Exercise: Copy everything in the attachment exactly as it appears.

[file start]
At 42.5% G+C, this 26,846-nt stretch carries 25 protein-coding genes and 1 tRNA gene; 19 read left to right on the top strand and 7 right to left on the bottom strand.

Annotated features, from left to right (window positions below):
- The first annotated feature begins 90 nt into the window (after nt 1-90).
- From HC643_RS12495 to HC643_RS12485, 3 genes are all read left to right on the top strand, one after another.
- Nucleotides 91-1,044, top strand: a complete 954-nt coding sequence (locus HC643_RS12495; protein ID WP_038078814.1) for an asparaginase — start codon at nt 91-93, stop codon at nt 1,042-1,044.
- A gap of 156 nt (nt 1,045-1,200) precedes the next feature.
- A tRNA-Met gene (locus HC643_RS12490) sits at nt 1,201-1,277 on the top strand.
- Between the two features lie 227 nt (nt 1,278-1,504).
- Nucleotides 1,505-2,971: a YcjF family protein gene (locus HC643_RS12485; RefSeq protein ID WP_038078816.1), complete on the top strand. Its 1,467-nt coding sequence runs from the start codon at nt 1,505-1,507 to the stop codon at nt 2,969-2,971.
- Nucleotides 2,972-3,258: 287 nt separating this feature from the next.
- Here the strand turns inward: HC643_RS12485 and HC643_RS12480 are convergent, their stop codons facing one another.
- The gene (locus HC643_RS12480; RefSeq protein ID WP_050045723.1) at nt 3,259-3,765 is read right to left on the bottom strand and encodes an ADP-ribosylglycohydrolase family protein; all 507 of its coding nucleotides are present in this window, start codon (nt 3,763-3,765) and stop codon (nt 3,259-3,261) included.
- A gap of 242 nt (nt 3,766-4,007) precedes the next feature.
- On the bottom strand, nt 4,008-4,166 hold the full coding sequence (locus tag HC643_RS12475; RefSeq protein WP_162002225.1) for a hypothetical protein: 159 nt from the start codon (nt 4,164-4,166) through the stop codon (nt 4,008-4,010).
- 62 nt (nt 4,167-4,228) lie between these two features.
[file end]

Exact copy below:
At 42.5% G+C, this 26,846-nt stretch carries 25 protein-coding genes and 1 tRNA gene; 19 read left to right on the top strand and 7 right to left on the bottom strand.

Annotated features, from left to right (window positions below):
- The first annotated feature begins 90 nt into the window (after nt 1-90).
- From HC643_RS12495 to HC643_RS12485, 3 genes are all read left to right on the top strand, one after another.
- Nucleotides 91-1,044, top strand: a complete 954-nt coding sequence (locus HC643_RS12495; protein ID WP_038078814.1) for an asparaginase — start codon at nt 91-93, stop codon at nt 1,042-1,044.
- A gap of 156 nt (nt 1,045-1,200) precedes the next feature.
- A tRNA-Met gene (locus HC643_RS12490) sits at nt 1,201-1,277 on the top strand.
- Between the two features lie 227 nt (nt 1,278-1,504).
- Nucleotides 1,505-2,971: a YcjF family protein gene (locus HC643_RS12485; RefSeq protein ID WP_038078816.1), complete on the top strand. Its 1,467-nt coding sequence runs from the start codon at nt 1,505-1,507 to the stop codon at nt 2,969-2,971.
- Nucleotides 2,972-3,258: 287 nt separating this feature from the next.
- Here the strand turns inward: HC643_RS12485 and HC643_RS12480 are convergent, their stop codons facing one another.
- The gene (locus HC643_RS12480; RefSeq protein ID WP_050045723.1) at nt 3,259-3,765 is read right to left on the bottom strand and encodes an ADP-ribosylglycohydrolase family protein; all 507 of its coding nucleotides are present in this window, start codon (nt 3,763-3,765) and stop codon (nt 3,259-3,261) included.
- A gap of 242 nt (nt 3,766-4,007) precedes the next feature.
- On the bottom strand, nt 4,008-4,166 hold the full coding sequence (locus tag HC643_RS12475; RefSeq protein WP_162002225.1) for a hypothetical protein: 159 nt from the start codon (nt 4,164-4,166) through the stop codon (nt 4,008-4,010).
- 62 nt (nt 4,167-4,228) lie between these two features.